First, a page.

Picture
_ The snow is trickling back into the bottomless volcanic soils of the Palouse, and I’m anticipating a return to the studio this weekend. Mixed emotions, to say the least- that was some wonderful, glide-worthy power for a couple of days.

Since I’m bereft of my clay time, I’m going to indulge in some remarks about ‘The Hunger Games’ series, by Suzanne Collins.
Picture
_ The three books (The Hunger Games, Catching Fire, Mockingjay) are teetering on the edge of becoming a cultural juggernaut on the level of Harry Potter, or 

(here I swallow a half liter of liquid Dramamine)

Twilight.

 They certainly passed the ‘white-knuckle’ test with my 12-year old stepson. There’s a major film adaptation lurking in the wings, starring the splendid Jennifer Lawrence (please see ‘Winter’s Bone’ as soon as possible if you haven’t already).

Picture
_ I totally get the hype (more on that in a minute) and I confess that I devoured the series, often fighting my family members over an increasingly dog-eared copy of each book.

But… I was left with a pretty sour taste in my mouth.

There’s actually a lot to like in the trilogy. Katniss (the protagonist) is a courageous, complex heroine in a desperate setting. It’s a wildly imaginative, dystopian world with revolutionary undertones. The characters are richly drawn, often flawed, dynamic and prickly. There’s some devilishly nasty social commentary as well.

(I’m about to move into spoiler territory here- Caveat Lector)

Picture
_ Here’s the thing….  I simply can’t get past the level of cruelty in the book. In my opinion, it crosses the line into sadism.

Let me throw out a few qualifiers here.

First, I have no interest in censoring literature- including children’s literature. Leave that to The State of Arizona.

 Second- I don’t object to violence, despair, sexuality, or other mature themes in books written for children. Kids are savvier than we often realize… and literature provides context, even catharsis.  Many of the best in the genre- from C.S. Lewis to J.K. Rowling and Neil Gaiman, treat with despair, mortality, and cruelty in their writing… but there’s a moral center- a sense of providence.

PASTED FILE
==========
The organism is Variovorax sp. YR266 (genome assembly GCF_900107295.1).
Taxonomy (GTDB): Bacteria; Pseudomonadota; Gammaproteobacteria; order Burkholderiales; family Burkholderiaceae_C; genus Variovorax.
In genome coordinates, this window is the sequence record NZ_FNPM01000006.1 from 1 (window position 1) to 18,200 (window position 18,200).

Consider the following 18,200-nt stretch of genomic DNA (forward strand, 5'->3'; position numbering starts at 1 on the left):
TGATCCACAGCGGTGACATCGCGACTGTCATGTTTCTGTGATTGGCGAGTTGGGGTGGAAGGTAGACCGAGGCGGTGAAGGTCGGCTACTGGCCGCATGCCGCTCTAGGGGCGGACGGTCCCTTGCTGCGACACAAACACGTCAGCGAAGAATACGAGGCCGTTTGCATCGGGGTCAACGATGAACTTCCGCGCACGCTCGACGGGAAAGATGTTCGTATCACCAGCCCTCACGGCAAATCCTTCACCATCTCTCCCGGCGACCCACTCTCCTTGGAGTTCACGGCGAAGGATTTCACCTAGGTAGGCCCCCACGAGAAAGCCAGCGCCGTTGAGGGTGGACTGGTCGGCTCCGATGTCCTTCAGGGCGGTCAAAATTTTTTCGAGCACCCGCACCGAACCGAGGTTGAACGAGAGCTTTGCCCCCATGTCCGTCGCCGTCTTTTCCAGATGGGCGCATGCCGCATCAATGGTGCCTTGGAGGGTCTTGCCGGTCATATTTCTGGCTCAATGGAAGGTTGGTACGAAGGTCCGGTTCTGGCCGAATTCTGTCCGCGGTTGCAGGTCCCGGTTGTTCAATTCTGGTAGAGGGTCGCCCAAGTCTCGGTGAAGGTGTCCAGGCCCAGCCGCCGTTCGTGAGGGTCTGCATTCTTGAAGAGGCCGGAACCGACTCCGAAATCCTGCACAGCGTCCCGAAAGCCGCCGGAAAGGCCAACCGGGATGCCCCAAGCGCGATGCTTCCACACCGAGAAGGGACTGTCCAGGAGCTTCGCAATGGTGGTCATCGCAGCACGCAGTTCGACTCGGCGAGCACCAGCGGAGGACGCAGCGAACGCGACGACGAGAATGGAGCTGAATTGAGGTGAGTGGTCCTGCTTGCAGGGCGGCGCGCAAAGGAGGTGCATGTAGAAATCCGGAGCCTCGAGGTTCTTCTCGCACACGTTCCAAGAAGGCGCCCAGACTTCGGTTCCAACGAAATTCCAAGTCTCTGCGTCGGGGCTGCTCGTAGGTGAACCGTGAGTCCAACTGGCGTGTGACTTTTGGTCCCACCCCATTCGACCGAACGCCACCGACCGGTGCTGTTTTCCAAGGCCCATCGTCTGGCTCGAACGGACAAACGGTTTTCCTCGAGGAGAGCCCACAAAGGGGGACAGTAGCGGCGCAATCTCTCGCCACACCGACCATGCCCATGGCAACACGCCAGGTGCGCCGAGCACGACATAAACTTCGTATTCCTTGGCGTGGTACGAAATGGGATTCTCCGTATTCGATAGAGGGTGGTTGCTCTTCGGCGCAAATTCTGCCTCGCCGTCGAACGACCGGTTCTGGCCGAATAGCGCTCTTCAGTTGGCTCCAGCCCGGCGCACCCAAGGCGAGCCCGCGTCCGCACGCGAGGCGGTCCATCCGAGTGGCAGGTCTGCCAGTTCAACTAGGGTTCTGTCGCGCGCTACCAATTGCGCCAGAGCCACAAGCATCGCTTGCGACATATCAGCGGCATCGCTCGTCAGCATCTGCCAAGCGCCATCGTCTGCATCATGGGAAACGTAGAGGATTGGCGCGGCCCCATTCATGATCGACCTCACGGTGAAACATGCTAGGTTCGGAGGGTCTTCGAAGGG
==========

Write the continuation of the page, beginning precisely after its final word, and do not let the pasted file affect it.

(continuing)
Picture
_ So when Suzanne Collins starts destroying some of her gentler characters, or torments her protagonists, I have to ask why?

Make no mistake- these books are being marketed at thirteen year-olds and younger (although I’ve seen them in weekly readers aimed at a younger demographic)… but in many ways, they’re thematically more aligned with George R. Martin’s ‘Game of Thrones’ series or Stephen King’s ‘The Dark Tower’… both noteworthy for ruthless fate, virtue dragged through the gutter, and an cosmology that’s cold, almost bloodthirsty.

Mind you- I like both ‘Thrones’ and ‘Tower’. I even know a couple of pre-teens who have read ‘Thrones’, although I’d personally want to have a few pow-wows with our 12-year old as he digested that one.

Picture
Picture
_ ‘The Hunger Games’ is captivating in part because the events and character arcs are so brutal. The book evokes ‘Lord of the Flies’ on some levels. Innocent children slaughter each other with spears. The protagonist is forced to pantomime suicide, to ape a sexual relationship with another adolescent. I’m not sure if we should ever be ‘easy’ with presenting children with themes like these. I know that it’s a bleak, shrill world out there… but there’s a certain creeping normalcy in effect when we stop filtering how it reaches our kids.

The ‘Hunger Games’ series ends with ‘Mockingjay’, and that’s where it lost me. The climax involves the horrorific death of one tangential but beloved character, and the utter moral degradation of another. Katniss- indeed the entire network of humanity that anchors her- fades out in an unsatisfying, gray-shaded dénouement that fails to justify or redeem the ugliness that preceded it.

Picture
_ So- am I off base here? I’d like to field a challenge or two on this one… because I know a lot of good people who love these books.

One thing I know for sure, though- just because a book is addictive to kids (or anyone) doesn’t mean it’s healthy. I don’t know how many people remember ‘Flowers in the Attic’ a truly sickening goulash of incest, debasement and cruelty that was all the rage when I was a kid.  (Link to a slightly less negative review of Flowers). ‘Twilight’ isn’t quite in that ugly league, but in many ways, it’s more pernicious, with its passive, acquiescent ‘heroine’ (every copy of ‘Twilight’ ought to come with a complimentary burkah).

Note- I’m not implying that ‘Games’ is in the same rarified league of shame as ‘Flowers’ or ‘Twilight’. Collins has infinitely better chops as a writer… but more importantly, I truly feel that her intentions were honorable.

Picture
_ In the end, I suspect that Collins really wanted to write an adult novel, somewhere in the weird but fertile no-man’s land between horror, sci-fi, and dystopian realism, one that serves as a cautionary parable. The fact that she succeeds on so many levels makes me all the more frustrated that she targeted her work at the wrong audience.

Anyhow, let me know what you think.


_ P.S. Can we at least all agree that a marketing machine that spins off Hunger Games themed Nail Polish is a little depraved? I mean… did they even read the book?

Picture